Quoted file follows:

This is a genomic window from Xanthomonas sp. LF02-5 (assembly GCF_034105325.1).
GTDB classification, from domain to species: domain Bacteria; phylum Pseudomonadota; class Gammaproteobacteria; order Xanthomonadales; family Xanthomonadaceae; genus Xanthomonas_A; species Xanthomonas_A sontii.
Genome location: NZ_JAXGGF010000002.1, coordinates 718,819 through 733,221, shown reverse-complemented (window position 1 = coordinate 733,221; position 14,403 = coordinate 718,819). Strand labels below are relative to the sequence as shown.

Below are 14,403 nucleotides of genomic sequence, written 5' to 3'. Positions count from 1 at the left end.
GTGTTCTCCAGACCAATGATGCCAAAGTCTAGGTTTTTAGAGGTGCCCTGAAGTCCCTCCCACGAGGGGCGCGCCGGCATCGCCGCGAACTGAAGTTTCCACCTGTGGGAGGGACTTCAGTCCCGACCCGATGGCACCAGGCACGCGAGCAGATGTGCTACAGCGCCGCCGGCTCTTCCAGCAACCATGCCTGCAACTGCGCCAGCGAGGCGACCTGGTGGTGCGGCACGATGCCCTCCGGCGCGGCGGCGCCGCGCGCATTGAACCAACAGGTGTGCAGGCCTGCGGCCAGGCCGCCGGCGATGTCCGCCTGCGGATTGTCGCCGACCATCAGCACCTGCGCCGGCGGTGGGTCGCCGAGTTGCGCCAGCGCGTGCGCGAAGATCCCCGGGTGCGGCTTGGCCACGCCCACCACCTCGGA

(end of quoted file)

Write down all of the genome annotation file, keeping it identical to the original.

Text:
This is a genomic window from Xanthomonas sp. LF02-5 (assembly GCF_034105325.1).
GTDB classification, from domain to species: domain Bacteria; phylum Pseudomonadota; class Gammaproteobacteria; order Xanthomonadales; family Xanthomonadaceae; genus Xanthomonas_A; species Xanthomonas_A sontii.
Genome location: NZ_JAXGGF010000002.1, coordinates 718,819 through 733,221, shown reverse-complemented (window position 1 = coordinate 733,221; position 14,403 = coordinate 718,819). Strand labels below are relative to the sequence as shown.

Below are 14,403 nucleotides of genomic sequence, written 5' to 3'. Positions count from 1 at the left end.
GTGTTCTCCAGACCAATGATGCCAAAGTCTAGGTTTTTAGAGGTGCCCTGAAGTCCCTCCCACGAGGGGCGCGCCGGCATCGCCGCGAACTGAAGTTTCCACCTGTGGGAGGGACTTCAGTCCCGACCCGATGGCACCAGGCACGCGAGCAGATGTGCTACAGCGCCGCCGGCTCTTCCAGCAACCATGCCTGCAACTGCGCCAGCGAGGCGACCTGGTGGTGCGGCACGATGCCCTCCGGCGCGGCGGCGCCGCGCGCATTGAACCAACAGGTGTGCAGGCCTGCGGCCAGGCCGCCGGCGATGTCCGCCTGCGGATTGTCGCCGACCATCAGCACCTGCGCCGGCGGTGGGTCGCCGAGTTGCGCCAGCGCGTGCGCGAAGATCCCCGGGTGCGGCTTGGCCACGCCCACCACCTCGGA